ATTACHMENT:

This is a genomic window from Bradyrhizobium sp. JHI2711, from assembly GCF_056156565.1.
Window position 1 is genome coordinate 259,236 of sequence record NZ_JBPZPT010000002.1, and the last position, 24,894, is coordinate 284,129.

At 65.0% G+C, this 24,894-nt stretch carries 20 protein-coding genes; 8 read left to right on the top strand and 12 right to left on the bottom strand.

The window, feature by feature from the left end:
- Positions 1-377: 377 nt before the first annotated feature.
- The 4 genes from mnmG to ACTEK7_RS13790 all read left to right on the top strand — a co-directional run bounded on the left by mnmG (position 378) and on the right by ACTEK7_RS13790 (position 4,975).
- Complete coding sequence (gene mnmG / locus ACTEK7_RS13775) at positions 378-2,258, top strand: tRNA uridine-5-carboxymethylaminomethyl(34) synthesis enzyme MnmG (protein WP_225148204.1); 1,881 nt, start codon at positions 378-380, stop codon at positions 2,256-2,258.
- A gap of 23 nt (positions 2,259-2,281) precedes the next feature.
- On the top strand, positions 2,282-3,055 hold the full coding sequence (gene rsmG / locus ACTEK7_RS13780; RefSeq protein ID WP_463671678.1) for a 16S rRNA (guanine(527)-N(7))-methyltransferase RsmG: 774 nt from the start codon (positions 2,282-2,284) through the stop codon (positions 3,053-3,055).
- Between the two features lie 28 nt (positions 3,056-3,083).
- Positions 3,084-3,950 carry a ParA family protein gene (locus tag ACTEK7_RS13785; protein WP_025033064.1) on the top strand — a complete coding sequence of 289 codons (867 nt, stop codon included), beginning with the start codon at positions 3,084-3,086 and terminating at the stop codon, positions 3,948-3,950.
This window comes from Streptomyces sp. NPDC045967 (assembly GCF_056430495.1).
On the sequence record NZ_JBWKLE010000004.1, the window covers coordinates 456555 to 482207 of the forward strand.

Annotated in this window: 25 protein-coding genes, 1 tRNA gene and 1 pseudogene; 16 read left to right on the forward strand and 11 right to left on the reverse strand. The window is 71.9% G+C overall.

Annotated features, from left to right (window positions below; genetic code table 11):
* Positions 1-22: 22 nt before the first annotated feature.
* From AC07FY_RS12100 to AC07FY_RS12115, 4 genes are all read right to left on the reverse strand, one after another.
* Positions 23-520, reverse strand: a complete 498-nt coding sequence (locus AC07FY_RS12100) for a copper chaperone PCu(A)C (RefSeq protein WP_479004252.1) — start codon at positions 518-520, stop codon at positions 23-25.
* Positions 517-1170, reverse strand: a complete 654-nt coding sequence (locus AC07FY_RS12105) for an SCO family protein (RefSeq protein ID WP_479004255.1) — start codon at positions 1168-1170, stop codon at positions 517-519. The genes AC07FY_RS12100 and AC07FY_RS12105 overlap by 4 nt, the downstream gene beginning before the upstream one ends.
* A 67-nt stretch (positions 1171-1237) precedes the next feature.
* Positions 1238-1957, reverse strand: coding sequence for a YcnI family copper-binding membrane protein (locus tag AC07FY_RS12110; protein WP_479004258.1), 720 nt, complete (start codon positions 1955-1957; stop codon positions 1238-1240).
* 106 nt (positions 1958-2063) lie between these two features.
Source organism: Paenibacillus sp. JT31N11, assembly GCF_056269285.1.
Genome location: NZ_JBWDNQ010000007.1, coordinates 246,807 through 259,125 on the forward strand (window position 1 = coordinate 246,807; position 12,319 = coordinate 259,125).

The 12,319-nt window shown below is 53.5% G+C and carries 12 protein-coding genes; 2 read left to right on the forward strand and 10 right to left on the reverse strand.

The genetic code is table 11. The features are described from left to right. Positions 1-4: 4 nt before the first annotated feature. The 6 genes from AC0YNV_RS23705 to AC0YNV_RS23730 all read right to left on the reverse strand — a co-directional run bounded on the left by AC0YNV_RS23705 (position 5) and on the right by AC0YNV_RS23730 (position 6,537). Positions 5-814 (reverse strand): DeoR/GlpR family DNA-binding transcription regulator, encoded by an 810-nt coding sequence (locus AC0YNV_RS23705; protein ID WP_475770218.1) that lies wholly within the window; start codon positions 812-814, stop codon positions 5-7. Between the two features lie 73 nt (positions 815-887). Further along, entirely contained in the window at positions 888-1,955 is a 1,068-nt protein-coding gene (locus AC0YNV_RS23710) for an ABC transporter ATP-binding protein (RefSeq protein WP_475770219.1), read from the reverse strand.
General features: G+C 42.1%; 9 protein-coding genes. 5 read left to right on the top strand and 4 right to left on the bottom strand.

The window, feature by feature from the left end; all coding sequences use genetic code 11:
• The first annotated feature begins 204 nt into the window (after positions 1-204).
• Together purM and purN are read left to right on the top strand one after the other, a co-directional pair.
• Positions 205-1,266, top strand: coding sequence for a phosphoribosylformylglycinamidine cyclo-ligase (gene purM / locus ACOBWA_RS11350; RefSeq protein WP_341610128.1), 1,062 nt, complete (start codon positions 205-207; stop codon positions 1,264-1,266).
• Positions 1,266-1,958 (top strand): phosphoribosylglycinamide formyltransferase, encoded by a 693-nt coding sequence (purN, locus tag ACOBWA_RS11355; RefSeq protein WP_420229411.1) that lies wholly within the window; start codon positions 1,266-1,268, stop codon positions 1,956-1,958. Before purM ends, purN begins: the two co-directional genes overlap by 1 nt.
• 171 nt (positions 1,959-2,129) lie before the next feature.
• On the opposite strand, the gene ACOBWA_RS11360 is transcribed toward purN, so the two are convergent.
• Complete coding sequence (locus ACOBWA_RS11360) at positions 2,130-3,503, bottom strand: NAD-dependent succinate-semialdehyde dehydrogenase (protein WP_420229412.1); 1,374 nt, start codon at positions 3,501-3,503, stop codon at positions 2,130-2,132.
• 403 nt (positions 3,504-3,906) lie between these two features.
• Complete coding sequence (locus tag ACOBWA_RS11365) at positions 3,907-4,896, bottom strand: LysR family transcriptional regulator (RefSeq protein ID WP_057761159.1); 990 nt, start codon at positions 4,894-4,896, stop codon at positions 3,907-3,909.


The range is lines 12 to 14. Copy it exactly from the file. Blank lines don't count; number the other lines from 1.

This window comes from Streptomyces sp. NPDC045967 (assembly GCF_056430495.1).
On the sequence record NZ_JBWKLE010000004.1, the window covers coordinates 456555 to 482207 of the forward strand.

Annotated in this window: 25 protein-coding genes, 1 tRNA gene and 1 pseudogene; 16 read left to right on the forward strand and 11 right to left on the reverse strand. The window is 71.9% G+C overall.